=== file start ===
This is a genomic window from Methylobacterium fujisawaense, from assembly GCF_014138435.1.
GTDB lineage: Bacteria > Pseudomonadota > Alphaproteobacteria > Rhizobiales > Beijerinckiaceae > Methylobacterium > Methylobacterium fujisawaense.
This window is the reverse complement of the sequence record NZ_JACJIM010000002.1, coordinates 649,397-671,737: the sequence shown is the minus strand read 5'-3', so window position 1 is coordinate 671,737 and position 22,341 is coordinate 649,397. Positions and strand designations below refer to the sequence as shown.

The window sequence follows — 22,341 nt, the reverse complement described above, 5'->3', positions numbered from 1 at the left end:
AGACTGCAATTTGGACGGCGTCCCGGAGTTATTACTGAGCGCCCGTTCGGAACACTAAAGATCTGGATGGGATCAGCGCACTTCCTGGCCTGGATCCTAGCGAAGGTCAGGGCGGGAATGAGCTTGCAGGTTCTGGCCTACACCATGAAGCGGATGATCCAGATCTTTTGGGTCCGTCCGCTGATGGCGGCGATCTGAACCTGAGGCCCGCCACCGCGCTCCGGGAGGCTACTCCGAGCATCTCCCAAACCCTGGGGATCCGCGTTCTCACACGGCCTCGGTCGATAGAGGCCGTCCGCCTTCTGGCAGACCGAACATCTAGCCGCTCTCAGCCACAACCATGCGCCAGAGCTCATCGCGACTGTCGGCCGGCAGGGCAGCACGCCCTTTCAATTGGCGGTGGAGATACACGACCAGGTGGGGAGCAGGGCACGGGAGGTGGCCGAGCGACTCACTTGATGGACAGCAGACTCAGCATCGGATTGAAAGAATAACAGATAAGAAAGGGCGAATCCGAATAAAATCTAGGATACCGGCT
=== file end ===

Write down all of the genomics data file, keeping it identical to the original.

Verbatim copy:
This is a genomic window from Methylobacterium fujisawaense, from assembly GCF_014138435.1.
GTDB lineage: Bacteria > Pseudomonadota > Alphaproteobacteria > Rhizobiales > Beijerinckiaceae > Methylobacterium > Methylobacterium fujisawaense.
This window is the reverse complement of the sequence record NZ_JACJIM010000002.1, coordinates 649,397-671,737: the sequence shown is the minus strand read 5'-3', so window position 1 is coordinate 671,737 and position 22,341 is coordinate 649,397. Positions and strand designations below refer to the sequence as shown.

The window sequence follows — 22,341 nt, the reverse complement described above, 5'->3', positions numbered from 1 at the left end:
AGACTGCAATTTGGACGGCGTCCCGGAGTTATTACTGAGCGCCCGTTCGGAACACTAAAGATCTGGATGGGATCAGCGCACTTCCTGGCCTGGATCCTAGCGAAGGTCAGGGCGGGAATGAGCTTGCAGGTTCTGGCCTACACCATGAAGCGGATGATCCAGATCTTTTGGGTCCGTCCGCTGATGGCGGCGATCTGAACCTGAGGCCCGCCACCGCGCTCCGGGAGGCTACTCCGAGCATCTCCCAAACCCTGGGGATCCGCGTTCTCACACGGCCTCGGTCGATAGAGGCCGTCCGCCTTCTGGCAGACCGAACATCTAGCCGCTCTCAGCCACAACCATGCGCCAGAGCTCATCGCGACTGTCGGCCGGCAGGGCAGCACGCCCTTTCAATTGGCGGTGGAGATACACGACCAGGTGGGGAGCAGGGCACGGGAGGTGGCCGAGCGACTCACTTGATGGACAGCAGACTCAGCATCGGATTGAAAGAATAACAGATAAGAAAGGGCGAATCCGAATAAAATCTAGGATACCGGCT